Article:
Suppose you do something well, and we give you accessories that could enhance your performance to the next level, wouldn’t you want it? That’s exactly what the compound bow makers tried to do. With conventional bows, you use your upper body strength to throw your arrow such that it hits the target. However, with compound bows, you get added pulleys, pins, and sights to help you throw your arrow and hit your target better.

So why did we tell you all of these things? Because in order to understand how to aim a compound bow, you needed to understand what a compound bow was. Now that you’re ready let’s get started on the aiming process.

How to Aim Compound Bow Stepwise

Better to dive into this article, here we discuss the details on how to aim a compound bow. 

Let’s start: 

Release Muscles 

Do you know that we are playing in a competitive situation, we tend to get way more stressed than we would if we were playing alone or with friends. Obvious, isn’t it? But did you know that this stress makes your muscles tensed and stiff, which in turn affects how you throw your arrow? Even compound bows can’t save you and make you hit better if you have stiff muscles. Hence the first thing that you need to do is to make sure that your shoulders are relaxed. Stretching and warming up your neck and upper back are your best bets.

Adjust Feet 

Like golfers need to adjust their stance before they hit their hit, so do archers. So pay good attention to how you are standing when you are preparing to throw the arrow. Both your feet and leg need to be in the right position in order to make sure that you hit your aim correctly. Because when you are thrown off-balance due to poor posture, you will not be able to hit the target with your wrong feet stance.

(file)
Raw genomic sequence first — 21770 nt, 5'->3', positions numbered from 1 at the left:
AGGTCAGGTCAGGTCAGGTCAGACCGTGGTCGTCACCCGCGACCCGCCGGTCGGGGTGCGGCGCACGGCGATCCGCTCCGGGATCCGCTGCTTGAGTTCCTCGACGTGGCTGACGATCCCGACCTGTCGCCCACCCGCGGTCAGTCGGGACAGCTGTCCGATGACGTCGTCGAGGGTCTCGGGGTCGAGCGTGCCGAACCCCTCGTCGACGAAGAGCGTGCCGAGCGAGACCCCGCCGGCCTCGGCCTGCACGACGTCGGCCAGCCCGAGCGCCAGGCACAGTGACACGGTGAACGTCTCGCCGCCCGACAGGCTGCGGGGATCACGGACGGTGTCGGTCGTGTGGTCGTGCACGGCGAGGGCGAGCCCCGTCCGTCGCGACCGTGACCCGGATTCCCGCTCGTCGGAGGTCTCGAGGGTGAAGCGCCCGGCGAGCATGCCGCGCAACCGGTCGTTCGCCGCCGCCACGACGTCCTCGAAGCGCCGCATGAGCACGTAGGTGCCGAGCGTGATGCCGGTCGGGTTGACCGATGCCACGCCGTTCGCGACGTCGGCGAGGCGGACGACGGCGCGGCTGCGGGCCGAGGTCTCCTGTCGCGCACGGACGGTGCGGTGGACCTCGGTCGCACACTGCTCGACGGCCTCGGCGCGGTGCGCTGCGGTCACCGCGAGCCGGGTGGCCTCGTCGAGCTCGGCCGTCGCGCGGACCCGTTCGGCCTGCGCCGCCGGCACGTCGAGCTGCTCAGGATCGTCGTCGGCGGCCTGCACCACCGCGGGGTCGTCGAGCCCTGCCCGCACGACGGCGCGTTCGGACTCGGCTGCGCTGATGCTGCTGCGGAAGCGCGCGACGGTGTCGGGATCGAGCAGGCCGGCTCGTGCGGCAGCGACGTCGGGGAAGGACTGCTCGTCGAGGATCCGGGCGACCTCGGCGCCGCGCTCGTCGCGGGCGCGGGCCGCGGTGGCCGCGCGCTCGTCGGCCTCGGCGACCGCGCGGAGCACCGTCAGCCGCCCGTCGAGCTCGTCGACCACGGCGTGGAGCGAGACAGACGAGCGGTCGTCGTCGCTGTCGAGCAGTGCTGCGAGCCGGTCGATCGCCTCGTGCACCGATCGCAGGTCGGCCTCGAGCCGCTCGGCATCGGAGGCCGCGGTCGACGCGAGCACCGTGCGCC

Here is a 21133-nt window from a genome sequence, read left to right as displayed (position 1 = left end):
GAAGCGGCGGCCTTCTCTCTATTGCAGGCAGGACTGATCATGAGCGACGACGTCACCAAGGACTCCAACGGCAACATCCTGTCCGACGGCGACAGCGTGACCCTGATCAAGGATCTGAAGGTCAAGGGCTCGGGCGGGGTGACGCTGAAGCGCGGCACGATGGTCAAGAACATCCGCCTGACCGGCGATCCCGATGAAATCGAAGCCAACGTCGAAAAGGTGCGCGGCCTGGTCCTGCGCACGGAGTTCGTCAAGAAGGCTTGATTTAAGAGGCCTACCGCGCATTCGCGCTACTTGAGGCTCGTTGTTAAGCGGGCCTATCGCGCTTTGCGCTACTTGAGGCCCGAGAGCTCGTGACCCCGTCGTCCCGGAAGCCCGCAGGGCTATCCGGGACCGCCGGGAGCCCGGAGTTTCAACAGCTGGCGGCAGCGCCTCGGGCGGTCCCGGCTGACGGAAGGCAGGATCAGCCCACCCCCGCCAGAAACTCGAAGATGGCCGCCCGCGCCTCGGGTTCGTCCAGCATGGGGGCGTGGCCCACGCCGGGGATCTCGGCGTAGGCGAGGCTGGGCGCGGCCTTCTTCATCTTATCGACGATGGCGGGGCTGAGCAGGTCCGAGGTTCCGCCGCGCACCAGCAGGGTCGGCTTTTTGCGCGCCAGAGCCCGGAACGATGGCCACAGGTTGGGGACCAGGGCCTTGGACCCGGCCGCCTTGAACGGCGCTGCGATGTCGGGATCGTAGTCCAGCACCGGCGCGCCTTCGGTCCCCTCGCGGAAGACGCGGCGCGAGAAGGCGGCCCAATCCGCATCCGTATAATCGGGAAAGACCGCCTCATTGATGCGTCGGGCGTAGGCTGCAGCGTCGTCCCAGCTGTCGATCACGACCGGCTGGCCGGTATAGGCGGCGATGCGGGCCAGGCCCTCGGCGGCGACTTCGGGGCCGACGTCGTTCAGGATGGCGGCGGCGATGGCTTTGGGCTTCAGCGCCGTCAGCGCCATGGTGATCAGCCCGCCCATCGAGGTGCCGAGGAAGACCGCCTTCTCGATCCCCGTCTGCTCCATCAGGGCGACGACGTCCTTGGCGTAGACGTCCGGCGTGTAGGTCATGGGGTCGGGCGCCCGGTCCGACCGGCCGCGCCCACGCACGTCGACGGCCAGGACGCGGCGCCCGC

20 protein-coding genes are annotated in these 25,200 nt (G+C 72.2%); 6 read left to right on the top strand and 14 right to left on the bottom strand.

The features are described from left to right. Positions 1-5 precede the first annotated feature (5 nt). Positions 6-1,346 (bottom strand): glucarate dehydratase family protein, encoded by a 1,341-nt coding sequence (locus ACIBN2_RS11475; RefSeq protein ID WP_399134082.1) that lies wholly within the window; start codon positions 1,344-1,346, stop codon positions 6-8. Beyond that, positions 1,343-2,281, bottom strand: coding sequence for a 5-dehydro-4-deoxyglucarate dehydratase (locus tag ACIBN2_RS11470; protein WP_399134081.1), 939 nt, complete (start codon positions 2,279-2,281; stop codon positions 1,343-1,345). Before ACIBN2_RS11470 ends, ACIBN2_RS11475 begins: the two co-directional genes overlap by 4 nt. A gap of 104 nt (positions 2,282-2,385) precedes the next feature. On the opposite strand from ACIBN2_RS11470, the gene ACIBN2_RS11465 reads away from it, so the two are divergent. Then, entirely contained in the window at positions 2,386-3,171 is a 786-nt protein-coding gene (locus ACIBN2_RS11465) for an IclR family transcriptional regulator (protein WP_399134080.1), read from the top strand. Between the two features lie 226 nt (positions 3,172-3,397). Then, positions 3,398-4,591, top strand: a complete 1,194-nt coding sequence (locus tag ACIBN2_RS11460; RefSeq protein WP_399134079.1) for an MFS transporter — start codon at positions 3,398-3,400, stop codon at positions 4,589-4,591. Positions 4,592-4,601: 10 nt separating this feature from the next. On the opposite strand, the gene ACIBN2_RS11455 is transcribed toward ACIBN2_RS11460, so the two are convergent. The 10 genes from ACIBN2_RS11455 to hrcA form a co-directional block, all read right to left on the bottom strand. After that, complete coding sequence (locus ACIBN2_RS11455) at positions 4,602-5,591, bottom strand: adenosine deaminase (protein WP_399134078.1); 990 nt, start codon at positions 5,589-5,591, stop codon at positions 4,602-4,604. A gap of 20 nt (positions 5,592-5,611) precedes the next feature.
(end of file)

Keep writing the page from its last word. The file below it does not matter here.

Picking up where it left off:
It usually happens that aimers tend to stand at ninety degrees to their targets and place their feet shoulder-width apart. However, for an archer’s better posture, your lead foot can be bent at a slightly outward angle. But no leaning!

Grasp Bow 

Bows can be of plenty of types, but how you grasp it shouldn’t be a thing you still debate on. If you still haven’t learned how to grasp your bow, now should be the time. Practice such that it comes to you naturally with the grip on the lower thumb. In no state shall you try to squeeze the bow.

Find Anchors 

Here, anchors actually mean anchor points. When you pull the arrow backward, certain sections of the bow touch your face or mildly graze on it. These points are basically the anchor points. Since faces differ and grapes differ, anchor points differ from person to person. But there is the same basic idea of the following.

Hand to Face

This is the point on your face where your hand touches when you pull the arrow backward. How long your draw is and how you release it actually defined your hand to face anchor point. People have found their hand to face anchor point to be around the jawline, right under the cheeks or even near the ears. So no hard and fast rules as to what ought to be your anchor point on your face.


It is not only that the bow you pull will only touch your face. It may also touch your nose. Not exactly the ball of the nose or the nostrils or anything like it, but yes, the setup of the bow may cause the string to touch a point specific to your nose and not the broader face. This is your nose anchor point, and you need to remember this point as your bow grasp.

Set Target 

If you are a beginner archer, chances are you need a better practice on the focus compared to your advanced or intermediate contemporaries. What do you do? In order to improve how you set your target with full-on focus, you can take the help of peep sight.

Now don’t think that amidst teaching you how to aim, we can’t teach you how to sight. Of course, this is possible, but the easiest and shortest thing to remember is to trust your instincts on this.